Born into an exclusive New York society of elegant manners and rigid codes, Edith Wharton drew on her background to create fiction both trenchantly observant and nostalgic, a vision rich in detail, satire, and tragedy. The House of Mirth traces, through the downfall of independent young Lily Bart, the insidious realities of social convention and sexual and financial aggression among New York’s upper classes at the turn of the century. Repressed passions smolder in small-town New England in the classic Ethan Frome, a tale of unhappy marriage and deperate love which erupts in an act of shattering violence. The Custom of the Country is brilliant, ironic comedy, memorable for its portrait of Miss Undine Spragg of Apex City: beautiful, spoiled, and ambitious. The Age of Innocence, set in the New York society of Wharton’s youth which “dreaded scandal more than disease,” is a profoundly moving tragicomedy of thwarted love told with astonishing insight and objectivity.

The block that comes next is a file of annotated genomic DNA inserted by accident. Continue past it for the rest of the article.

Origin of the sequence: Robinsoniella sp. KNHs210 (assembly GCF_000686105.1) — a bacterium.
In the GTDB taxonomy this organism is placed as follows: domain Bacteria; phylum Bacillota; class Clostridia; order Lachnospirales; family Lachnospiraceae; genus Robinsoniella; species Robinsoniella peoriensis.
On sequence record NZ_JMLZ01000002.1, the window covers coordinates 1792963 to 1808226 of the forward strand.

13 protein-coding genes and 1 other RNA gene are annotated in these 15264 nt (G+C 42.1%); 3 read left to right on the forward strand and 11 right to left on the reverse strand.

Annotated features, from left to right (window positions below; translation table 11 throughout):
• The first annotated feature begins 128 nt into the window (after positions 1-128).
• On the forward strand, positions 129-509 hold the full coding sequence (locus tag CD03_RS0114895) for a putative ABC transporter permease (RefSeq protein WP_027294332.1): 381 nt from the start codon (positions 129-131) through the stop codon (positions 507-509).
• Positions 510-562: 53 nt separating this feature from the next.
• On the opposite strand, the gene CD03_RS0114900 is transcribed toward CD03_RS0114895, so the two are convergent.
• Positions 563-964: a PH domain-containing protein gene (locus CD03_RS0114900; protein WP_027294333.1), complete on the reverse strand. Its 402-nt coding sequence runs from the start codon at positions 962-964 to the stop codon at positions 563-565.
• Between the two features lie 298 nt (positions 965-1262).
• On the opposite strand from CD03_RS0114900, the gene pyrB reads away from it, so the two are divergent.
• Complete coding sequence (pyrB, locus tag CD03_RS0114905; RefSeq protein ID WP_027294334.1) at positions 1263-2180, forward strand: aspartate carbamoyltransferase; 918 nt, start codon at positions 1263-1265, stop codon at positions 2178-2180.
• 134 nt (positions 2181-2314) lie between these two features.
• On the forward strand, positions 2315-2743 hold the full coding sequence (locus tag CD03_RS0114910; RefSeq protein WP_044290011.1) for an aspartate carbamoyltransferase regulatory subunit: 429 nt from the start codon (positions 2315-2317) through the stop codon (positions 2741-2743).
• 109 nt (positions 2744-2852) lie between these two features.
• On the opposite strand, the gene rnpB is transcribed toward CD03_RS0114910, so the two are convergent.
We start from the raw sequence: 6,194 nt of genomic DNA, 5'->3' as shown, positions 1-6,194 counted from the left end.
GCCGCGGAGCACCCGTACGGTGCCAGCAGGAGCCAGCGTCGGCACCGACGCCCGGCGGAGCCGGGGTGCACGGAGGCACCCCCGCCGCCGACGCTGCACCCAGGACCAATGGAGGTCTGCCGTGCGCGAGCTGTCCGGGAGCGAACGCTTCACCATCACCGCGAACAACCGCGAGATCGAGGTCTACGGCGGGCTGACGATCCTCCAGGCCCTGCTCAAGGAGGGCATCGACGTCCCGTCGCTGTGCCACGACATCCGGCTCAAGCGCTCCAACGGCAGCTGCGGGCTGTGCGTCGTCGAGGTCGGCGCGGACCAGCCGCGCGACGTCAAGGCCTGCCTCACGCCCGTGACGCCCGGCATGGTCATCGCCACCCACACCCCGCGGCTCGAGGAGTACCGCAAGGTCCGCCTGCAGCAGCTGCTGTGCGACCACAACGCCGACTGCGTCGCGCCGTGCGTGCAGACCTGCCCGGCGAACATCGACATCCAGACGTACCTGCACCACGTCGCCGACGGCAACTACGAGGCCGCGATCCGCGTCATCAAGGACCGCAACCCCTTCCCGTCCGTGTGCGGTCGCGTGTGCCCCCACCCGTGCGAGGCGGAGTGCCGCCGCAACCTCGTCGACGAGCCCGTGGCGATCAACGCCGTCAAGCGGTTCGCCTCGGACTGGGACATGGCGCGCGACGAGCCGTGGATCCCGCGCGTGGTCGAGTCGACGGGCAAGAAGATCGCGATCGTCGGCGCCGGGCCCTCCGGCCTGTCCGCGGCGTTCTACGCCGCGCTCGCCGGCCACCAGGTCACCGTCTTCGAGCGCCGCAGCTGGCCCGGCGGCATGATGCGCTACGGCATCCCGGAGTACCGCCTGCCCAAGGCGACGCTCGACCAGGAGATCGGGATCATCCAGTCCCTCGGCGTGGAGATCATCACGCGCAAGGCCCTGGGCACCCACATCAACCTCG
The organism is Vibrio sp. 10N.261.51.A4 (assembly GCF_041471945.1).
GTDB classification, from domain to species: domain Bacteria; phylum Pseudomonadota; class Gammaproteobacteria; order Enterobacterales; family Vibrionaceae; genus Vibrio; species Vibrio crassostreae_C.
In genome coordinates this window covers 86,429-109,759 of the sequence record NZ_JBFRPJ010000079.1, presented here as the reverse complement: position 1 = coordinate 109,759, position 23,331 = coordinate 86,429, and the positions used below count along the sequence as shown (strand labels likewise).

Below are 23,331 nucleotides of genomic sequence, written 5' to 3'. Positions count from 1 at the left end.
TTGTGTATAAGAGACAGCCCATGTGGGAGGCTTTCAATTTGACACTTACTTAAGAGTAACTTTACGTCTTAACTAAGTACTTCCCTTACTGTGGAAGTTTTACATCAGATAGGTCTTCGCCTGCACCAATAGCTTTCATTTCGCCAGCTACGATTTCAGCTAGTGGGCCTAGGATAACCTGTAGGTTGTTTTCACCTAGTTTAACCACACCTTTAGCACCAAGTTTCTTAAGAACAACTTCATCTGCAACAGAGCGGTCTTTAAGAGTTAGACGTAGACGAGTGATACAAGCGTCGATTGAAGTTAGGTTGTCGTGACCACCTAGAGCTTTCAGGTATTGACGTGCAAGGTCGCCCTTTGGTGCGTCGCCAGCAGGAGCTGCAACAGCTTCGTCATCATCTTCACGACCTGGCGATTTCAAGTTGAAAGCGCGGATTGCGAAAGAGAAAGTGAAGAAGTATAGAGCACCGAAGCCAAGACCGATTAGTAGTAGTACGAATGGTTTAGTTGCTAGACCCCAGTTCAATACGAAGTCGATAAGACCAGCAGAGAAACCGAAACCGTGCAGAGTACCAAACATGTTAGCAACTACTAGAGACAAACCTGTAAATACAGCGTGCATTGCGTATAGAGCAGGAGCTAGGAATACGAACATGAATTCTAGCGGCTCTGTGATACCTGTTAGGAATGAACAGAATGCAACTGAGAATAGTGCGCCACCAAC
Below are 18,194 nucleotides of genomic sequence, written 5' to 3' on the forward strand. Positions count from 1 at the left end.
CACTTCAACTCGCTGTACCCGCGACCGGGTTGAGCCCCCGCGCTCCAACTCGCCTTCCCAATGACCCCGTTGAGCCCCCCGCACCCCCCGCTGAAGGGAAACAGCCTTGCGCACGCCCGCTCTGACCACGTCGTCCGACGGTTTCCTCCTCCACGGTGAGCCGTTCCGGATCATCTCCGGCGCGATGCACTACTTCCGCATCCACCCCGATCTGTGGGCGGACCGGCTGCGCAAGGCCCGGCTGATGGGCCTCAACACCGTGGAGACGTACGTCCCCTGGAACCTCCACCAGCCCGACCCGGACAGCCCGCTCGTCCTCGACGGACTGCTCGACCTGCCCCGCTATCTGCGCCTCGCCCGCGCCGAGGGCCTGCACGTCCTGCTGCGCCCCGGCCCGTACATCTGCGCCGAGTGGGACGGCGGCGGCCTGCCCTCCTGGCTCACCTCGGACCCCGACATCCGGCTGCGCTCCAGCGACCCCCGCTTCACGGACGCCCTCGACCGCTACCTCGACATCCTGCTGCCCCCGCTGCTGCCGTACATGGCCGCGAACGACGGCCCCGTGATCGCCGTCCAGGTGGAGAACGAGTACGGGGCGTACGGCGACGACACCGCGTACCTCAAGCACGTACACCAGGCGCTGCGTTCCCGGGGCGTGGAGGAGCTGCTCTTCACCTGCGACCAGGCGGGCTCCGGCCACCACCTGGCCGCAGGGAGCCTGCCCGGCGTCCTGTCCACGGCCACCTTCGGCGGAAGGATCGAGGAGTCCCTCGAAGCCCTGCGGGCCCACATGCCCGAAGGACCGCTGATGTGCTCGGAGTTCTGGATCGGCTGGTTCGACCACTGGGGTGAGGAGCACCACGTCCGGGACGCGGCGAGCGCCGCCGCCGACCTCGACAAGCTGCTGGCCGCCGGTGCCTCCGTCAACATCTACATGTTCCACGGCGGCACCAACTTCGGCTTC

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Edith Wharton (1862–1937) enjoyed a prolific career that stretched over forty years and included the publication of more than forty books, among them such classics as The House of Mirth, Ethan Frome, and The Age of Innocence, for which she became the first woman… More about Edith Wharton